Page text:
Since last summer, McCaskill and Gillibrand have led a thoroughly bipartisan group of their colleagues in cosponsoring a different campus sexual assault bill in the Senate, the Campus Accountability and Safety Act. The law would drastically reform and standardize university processes for addressing cases of sexual violence. It would require universities to nominate and train a “confidential advisor” to serve as a resource for student victims of sexual violence or stalking; make their disciplinary proceedings conform to nationwide standards; solidify jurisdiction and division of responsibilities with local law enforcement; and pay a much steeper fine if they don’t comply. The bill also proposes a biannual survey of students at every university in the country on their experiences with sexual violence.
Both senators dismiss claims from advocates of the Safe Campus Act that the bill is all about ensuring due process for the accused. Gillibrand says the Campus Accountability and Safety Act is already written with due process in mind, principally by making campus sexual assault investigations uniform across the U.S.: “The kangaroo courts that exist today will be over.”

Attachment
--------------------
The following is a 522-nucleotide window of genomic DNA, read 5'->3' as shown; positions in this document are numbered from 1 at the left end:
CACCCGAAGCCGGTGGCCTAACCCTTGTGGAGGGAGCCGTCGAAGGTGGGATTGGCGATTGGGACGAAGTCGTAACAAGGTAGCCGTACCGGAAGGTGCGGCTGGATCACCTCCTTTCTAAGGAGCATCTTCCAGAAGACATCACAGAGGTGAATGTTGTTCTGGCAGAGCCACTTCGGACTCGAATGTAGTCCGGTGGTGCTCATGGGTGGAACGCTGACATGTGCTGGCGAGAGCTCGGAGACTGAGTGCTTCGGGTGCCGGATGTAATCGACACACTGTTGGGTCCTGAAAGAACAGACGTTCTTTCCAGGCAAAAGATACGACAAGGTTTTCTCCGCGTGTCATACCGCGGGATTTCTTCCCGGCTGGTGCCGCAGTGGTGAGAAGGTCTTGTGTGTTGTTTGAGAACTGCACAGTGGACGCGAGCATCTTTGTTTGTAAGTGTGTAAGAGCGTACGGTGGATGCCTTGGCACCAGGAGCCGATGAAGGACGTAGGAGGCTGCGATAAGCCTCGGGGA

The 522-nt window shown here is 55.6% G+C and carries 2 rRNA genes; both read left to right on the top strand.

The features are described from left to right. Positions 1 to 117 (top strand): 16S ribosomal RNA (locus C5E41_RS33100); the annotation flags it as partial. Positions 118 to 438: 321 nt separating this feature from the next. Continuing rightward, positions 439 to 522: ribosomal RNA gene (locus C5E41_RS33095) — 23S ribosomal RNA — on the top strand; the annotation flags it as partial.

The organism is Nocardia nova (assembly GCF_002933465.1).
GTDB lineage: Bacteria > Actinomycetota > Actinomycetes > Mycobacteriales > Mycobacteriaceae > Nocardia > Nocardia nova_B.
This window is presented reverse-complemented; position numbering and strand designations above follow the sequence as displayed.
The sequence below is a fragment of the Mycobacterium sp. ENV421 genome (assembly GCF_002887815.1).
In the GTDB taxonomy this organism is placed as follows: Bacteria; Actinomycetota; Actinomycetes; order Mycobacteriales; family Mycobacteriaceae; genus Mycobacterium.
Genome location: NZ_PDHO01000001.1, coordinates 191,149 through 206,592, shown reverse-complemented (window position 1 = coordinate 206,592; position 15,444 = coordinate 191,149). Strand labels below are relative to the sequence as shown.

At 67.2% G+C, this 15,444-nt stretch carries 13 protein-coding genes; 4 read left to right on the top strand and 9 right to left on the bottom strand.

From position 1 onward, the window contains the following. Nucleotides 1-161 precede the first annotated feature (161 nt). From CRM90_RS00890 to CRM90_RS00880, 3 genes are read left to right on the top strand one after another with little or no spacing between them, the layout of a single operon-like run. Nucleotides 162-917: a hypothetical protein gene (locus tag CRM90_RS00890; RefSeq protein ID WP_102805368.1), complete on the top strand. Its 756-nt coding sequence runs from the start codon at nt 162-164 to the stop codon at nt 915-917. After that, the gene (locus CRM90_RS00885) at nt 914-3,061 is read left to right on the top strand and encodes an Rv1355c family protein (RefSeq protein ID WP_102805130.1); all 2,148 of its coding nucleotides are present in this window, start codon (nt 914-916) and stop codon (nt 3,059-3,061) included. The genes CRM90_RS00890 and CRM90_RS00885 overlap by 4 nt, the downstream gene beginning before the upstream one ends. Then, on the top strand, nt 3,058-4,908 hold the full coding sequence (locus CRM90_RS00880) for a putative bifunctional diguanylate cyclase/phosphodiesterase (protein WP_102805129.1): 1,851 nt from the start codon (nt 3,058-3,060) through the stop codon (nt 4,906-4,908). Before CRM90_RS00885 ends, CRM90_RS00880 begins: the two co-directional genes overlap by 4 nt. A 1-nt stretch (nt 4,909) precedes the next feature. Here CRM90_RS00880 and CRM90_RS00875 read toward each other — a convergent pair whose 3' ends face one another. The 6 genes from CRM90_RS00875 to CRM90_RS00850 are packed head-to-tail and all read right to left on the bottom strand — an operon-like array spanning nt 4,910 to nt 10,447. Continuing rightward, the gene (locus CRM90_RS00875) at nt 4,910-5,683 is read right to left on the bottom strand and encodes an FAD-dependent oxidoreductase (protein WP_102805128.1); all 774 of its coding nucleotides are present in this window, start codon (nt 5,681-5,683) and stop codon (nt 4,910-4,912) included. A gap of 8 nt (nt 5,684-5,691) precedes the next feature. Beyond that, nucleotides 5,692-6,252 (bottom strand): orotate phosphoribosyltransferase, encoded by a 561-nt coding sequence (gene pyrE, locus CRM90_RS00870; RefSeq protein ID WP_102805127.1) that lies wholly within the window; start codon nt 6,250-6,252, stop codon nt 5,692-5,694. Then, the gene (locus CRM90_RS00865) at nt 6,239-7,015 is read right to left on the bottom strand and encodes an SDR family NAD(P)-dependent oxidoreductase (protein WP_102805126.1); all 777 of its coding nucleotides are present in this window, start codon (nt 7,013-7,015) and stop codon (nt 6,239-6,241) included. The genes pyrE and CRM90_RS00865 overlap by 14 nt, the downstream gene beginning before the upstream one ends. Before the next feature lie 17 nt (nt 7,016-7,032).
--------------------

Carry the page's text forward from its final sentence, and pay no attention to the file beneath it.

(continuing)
But if the Safe Campus Act were truly about due process, plenty of other students’ rights activists would have rallied behind it. It’s telling that these Greek organizations are the ones to push the bill—it seems like an implicit recognition of a culture that protects perpetrators of sexual assault. In fact, the NIC has a rather notorious ability to slink out of lawsuits aimed at individual fraternities. The bill seems far more concerned with creating a safer university environment for alleged rapists than for potential victims, especially young women.